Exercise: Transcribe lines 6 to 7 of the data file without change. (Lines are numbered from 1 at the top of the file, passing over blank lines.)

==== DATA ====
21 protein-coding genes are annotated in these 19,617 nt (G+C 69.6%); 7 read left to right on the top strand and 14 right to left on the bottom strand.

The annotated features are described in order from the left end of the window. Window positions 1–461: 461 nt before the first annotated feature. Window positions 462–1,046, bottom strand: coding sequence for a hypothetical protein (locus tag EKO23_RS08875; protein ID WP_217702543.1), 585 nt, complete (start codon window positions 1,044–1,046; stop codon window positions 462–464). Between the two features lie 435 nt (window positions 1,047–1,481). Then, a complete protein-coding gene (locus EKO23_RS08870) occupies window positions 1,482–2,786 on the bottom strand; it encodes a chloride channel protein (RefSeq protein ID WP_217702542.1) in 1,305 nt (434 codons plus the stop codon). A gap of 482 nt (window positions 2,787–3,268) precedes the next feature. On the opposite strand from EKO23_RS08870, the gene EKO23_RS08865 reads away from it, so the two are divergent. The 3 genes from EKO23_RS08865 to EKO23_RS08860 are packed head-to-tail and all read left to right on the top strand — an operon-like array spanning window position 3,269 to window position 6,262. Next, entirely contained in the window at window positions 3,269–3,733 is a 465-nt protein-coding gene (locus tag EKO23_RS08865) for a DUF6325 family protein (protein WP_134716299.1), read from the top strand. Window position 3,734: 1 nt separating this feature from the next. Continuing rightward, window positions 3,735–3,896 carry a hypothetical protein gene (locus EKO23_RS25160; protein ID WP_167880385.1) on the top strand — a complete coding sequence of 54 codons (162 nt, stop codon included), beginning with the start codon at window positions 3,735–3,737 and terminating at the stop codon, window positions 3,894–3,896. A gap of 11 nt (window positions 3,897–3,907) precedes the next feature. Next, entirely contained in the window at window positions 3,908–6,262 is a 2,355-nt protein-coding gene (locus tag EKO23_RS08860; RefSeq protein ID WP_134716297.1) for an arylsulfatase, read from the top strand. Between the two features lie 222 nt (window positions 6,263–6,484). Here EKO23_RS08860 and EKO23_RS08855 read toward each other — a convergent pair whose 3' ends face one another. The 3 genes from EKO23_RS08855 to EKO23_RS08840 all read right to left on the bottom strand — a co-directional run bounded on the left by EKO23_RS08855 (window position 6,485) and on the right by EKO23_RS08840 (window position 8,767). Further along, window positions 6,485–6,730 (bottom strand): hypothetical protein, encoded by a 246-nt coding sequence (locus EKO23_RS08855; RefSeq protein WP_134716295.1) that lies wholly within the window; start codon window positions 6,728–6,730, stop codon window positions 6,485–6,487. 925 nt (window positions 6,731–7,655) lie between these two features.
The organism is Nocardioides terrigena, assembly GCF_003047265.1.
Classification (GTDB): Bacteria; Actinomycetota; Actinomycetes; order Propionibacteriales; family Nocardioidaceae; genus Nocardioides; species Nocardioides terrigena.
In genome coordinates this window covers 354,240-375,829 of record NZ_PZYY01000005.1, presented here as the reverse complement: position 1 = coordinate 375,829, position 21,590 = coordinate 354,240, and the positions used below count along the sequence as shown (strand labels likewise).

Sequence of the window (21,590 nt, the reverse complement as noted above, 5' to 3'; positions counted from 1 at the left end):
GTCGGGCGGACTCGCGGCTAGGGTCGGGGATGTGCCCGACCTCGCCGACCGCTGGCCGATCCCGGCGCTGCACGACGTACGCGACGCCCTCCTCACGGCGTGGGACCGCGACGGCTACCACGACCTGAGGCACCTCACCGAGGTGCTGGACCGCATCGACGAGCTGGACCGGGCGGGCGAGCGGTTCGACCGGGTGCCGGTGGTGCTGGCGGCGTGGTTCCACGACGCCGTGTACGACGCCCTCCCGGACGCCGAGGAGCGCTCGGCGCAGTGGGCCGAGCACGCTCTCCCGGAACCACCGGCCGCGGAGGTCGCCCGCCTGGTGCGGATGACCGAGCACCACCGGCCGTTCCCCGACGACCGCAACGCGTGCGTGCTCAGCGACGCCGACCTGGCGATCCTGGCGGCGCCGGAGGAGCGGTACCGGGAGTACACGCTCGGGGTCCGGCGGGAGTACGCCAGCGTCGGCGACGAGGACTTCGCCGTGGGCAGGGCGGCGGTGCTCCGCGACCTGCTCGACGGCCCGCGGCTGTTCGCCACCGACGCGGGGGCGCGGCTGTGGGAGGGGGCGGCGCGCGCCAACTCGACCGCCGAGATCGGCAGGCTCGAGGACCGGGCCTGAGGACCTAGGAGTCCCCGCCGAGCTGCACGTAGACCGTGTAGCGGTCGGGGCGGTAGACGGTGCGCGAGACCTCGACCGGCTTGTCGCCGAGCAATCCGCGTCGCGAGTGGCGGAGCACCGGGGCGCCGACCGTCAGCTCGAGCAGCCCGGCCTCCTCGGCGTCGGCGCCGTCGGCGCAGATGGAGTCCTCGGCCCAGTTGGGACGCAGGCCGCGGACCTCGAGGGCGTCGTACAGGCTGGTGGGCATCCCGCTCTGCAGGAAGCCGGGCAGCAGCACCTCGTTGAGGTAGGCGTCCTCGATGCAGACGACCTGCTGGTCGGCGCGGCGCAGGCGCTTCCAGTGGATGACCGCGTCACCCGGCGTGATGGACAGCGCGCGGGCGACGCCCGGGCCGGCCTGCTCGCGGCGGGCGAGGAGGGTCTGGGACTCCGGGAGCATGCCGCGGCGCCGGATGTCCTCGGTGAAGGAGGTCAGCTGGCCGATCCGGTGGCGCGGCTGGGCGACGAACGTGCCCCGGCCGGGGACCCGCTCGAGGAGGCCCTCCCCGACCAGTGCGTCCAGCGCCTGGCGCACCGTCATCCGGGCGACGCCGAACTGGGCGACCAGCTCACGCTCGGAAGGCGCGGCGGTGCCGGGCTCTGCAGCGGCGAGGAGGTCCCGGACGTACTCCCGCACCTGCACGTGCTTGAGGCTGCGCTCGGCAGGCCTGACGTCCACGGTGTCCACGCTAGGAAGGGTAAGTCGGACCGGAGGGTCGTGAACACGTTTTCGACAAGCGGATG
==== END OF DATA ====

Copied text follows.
Sequence of the window (21,590 nt, the reverse complement as noted above, 5' to 3'; positions counted from 1 at the left end):
GTCGGGCGGACTCGCGGCTAGGGTCGGGGATGTGCCCGACCTCGCCGACCGCTGGCCGATCCCGGCGCTGCACGACGTACGCGACGCCCTCCTCACGGCGTGGGACCGCGACGGCTACCACGACCTGAGGCACCTCACCGAGGTGCTGGACCGCATCGACGAGCTGGACCGGGCGGGCGAGCGGTTCGACCGGGTGCCGGTGGTGCTGGCGGCGTGGTTCCACGACGCCGTGTACGACGCCCTCCCGGACGCCGAGGAGCGCTCGGCGCAGTGGGCCGAGCACGCTCTCCCGGAACCACCGGCCGCGGAGGTCGCCCGCCTGGTGCGGATGACCGAGCACCACCGGCCGTTCCCCGACGACCGCAACGCGTGCGTGCTCAGCGACGCCGACCTGGCGATCCTGGCGGCGCCGGAGGAGCGGTACCGGGAGTACACGCTCGGGGTCCGGCGGGAGTACGCCAGCGTCGGCGACGAGGACTTCGCCGTGGGCAGGGCGGCGGTGCTCCGCGACCTGCTCGACGGCCCGCGGCTGTTCGCCACCGACGCGGGGGCGCGGCTGTGGGAGGGGGCGGCGCGCGCCAACTCGACCGCCGAGATCGGCAGGCTCGAGGACCGGGCCTGAGGACCTAGGAGTCCCCGCCGAGCTGCACGTAGACCGTGTAGCGGTCGGGGCGGTAGACGGTGCGCGAGACCTCGACCGGCTTGTCGCCGAGCAATCCGCGTCGCGAGTGGCGGAGCACCGGGGCGCCGACCGTCAGCTCGAGCAGCCCGGCCTCCTCGGCGTCGGCGCCGTCGGCGCAGATGGAGTCCTCGGCCCAGTTGGGACGCAGGCCGCGGACCTCGAGGGCGTCGTACAGGCTGGTGGGCATCCCGCTCTGCAGGAAGCCGGGCAGCAGCACCTCGTTGAGGTAGGCGTCCTCGATGCAGACGACCTGCTGGTCGGCGCGGCGCAGGCGCTTCCAGTGGATGACCGCGTCACCCGGCGTGATGGACAGCGCGCGGGCGACGCCCGGGCCGGCCTGCTCGCGGCGGGCGAGGAGGGTCTGGGACTCCGGGAGCATGCCGCGGCGCCGGATGTCCTCGGTGAAGGAGGTCAGCTGGCCGATCCGGTGGCGCGGCTGGGCGACGAACGTGCCCCGGCCGGGGACCCGCTCGAGGAGGCCCTCCCCGACCAGTGCGTCCAGCGCCTGGCGCACCGTCATCCGGGCGACGCCGAACTGGGCGACCAGCTCACGCTCGGAAGGCGCGGCGGTGCCGGGCTCTGCAGCGGCGAGGAGGTCCCGGACGTACTCCCGCACCTGCACGTGCTTGAGGCTGCGCTCGGCAGGCCTGACGTCCACGGTGTCCACGCTAGGAAGGGTAAGTCGGACCGGAGGGTCGTGAACACGTTTTCGACAAGCGGATG